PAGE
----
Lancashire CC’s accounts held up over contentious £50m ‘LOBO’ loan

The approval of Lancashire County Council’s accounts has been put on hold following a dispute over the registering of a contentious £50m loan.

Conducting the council’s annual audit, and presented to the authority’s audit, risk, and governance committee on Monday, auditor Grant Thornton queried about how Lancashire CC should log the a £50m Lender Option Borrower Option (LOBO) loan taken out in 2010.

The LOBO loans allow private banks to propose or impose a new fixed rate on a pre-determined future start date; the borrower can choose to accept this rate or repay the loan in full, but there are no breakage penalties at this point. Breakage penalties only apply if the borrower wants to repay at another point in time or when the rate is not changed — the same conditions as a fixed-rate loan would be.

In its official audit document, Grant Thornton noted that LOBO loans have been subject “to significant public scrutiny” in recent years and, during this year’s financial audit, increased scrutiny has been placed on such financial instruments in terms of legality, value for money, and accounting treatment.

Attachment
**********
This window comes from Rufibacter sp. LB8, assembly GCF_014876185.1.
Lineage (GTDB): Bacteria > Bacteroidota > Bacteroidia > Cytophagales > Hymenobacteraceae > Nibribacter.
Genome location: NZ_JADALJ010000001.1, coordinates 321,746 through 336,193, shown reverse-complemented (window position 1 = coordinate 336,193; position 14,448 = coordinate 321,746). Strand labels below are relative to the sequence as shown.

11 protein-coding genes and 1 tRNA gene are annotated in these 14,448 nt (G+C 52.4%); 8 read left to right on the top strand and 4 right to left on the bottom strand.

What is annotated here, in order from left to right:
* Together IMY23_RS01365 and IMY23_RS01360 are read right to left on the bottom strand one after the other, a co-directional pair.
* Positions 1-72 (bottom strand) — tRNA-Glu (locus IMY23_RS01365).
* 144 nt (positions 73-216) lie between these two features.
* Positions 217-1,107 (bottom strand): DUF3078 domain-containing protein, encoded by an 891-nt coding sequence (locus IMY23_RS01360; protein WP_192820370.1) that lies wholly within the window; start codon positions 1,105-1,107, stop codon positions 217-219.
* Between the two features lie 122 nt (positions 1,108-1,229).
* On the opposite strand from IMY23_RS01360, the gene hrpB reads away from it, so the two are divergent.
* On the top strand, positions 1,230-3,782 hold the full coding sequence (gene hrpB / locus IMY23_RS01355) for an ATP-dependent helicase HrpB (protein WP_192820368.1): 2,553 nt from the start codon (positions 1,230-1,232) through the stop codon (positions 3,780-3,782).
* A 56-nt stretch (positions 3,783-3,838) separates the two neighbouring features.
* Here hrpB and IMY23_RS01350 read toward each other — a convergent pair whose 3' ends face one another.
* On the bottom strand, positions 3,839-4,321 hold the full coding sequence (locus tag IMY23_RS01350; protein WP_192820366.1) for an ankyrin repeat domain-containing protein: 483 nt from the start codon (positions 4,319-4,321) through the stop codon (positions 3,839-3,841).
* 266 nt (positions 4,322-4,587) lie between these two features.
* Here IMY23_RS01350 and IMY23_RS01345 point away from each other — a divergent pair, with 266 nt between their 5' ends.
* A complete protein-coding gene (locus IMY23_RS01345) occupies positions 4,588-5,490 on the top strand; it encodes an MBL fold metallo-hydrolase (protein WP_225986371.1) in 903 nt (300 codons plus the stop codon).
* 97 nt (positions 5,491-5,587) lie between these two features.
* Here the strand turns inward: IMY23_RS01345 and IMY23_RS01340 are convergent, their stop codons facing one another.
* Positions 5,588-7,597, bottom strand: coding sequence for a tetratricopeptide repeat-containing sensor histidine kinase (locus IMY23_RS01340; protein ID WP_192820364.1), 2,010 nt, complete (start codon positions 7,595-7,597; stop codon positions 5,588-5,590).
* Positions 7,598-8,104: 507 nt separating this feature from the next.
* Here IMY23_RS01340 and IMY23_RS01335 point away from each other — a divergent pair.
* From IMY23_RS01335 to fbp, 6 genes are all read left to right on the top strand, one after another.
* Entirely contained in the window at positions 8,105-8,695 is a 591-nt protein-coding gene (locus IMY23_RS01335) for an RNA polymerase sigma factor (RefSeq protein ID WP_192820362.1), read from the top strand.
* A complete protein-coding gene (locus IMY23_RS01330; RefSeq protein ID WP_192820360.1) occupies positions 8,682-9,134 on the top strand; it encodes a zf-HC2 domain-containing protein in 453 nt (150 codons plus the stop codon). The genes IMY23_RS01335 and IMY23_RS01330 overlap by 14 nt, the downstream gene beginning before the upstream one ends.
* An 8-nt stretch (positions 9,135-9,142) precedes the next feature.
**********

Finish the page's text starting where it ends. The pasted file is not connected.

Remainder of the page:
The report added: “The council’s loan is a specific complex variant being inverse floating rate LOBO loans. These types of loan are currently held by only a small number of local authorities.”

It is believed the council’s accounts are being held up due to the rarer type of loan as an “inverse floating rate LOBO.” This is where the lender’s interest rate placed upon Lancashire CC moves in the opposite direction to the market rate.

LOBO loans have been making the headlines recently: last month 14 major authorities including Greater Manchester, Liverpool, and Bristol launched a court battle accusing Barclays of fraud over the LOBO loans.

Speaking to the council’s audit committee, Mike Thomas, director at Grant Thornton, said that accounting treatment for the controversial loans can be “slightly different” due to the variants in the type of LOBO loan granted.

He noted: “As with many accounting standards, there are grey areas and judgment calls. When these loans were entered into it was never envisioned that there would be anything other than ‘vanilla’ LOBOs, but it has now come to light that there are a number of variants.”

Angie Ridgwell, interim chief executive and director of resources at Lancashire CC, said: "It is disappointing that one technical item has held up the process, however our external auditors must form an independent view and they need more time while they seek further technical advice around the accounting treatment.

"There are a number of other councils who hold similar loans and have had their accounts approved, so I hope that this situation will be resolved for Lancashire shortly."

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